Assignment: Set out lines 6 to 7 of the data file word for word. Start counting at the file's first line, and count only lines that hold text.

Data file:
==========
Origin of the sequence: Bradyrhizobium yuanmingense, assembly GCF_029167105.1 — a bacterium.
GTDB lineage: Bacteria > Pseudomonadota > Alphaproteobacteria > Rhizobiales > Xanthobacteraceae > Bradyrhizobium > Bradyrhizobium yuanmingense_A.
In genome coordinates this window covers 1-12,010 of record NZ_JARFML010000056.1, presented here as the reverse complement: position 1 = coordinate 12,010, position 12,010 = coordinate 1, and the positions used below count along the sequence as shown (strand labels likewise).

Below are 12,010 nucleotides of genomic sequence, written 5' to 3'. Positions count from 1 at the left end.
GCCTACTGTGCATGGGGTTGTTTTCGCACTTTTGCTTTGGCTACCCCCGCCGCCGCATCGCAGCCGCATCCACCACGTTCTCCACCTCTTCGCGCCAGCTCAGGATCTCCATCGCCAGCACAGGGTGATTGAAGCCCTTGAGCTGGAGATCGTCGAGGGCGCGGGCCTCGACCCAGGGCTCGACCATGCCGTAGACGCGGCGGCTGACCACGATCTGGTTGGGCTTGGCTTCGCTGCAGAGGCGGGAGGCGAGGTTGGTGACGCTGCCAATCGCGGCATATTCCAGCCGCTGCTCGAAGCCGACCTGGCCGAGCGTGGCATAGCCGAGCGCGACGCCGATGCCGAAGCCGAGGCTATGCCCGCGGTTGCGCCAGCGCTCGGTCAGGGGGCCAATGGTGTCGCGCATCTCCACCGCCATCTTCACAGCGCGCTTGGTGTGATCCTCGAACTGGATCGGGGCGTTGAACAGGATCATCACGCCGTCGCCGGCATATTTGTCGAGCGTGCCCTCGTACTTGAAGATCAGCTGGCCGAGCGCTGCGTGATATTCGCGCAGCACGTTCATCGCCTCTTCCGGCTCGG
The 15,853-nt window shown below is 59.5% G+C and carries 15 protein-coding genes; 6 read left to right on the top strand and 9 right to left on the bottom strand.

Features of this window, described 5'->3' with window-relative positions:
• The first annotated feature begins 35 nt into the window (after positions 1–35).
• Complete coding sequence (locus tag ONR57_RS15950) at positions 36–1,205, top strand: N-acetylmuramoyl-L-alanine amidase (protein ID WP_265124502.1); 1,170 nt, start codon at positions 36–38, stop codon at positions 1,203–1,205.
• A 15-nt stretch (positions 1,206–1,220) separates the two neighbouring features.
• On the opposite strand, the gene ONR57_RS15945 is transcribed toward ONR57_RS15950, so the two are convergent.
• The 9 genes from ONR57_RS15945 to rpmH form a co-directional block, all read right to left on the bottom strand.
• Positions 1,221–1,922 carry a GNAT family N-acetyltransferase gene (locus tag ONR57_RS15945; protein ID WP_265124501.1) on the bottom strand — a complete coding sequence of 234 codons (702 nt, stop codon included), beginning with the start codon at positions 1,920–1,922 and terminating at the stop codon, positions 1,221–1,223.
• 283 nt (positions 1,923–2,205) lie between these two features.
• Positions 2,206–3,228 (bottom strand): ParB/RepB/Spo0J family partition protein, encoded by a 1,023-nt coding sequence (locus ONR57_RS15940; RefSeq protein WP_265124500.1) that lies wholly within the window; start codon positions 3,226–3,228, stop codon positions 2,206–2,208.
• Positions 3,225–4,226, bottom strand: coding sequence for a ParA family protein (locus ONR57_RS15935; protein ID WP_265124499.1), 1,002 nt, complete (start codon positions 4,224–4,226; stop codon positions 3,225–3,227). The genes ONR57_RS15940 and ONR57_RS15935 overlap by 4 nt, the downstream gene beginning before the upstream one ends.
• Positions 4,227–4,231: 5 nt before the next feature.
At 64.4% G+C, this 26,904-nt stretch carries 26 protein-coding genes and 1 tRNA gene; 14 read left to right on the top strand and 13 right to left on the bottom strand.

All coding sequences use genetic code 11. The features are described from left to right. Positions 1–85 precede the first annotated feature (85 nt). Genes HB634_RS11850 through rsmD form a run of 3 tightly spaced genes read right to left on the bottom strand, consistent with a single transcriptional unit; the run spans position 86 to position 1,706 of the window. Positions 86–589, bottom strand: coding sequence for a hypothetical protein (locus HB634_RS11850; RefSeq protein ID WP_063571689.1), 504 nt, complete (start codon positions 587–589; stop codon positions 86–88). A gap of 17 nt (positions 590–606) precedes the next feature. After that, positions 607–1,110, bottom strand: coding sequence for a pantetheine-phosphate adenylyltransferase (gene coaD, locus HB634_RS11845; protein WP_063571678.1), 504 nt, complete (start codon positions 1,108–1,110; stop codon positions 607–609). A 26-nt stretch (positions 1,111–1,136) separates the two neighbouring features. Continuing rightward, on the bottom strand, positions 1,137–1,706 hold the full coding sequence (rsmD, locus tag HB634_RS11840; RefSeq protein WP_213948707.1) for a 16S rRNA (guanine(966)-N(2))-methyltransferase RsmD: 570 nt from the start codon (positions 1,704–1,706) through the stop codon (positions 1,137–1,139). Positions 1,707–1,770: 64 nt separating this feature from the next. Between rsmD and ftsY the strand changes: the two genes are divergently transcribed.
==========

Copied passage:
The 15,853-nt window shown below is 59.5% G+C and carries 15 protein-coding genes; 6 read left to right on the top strand and 9 right to left on the bottom strand.

Features of this window, described 5'->3' with window-relative positions: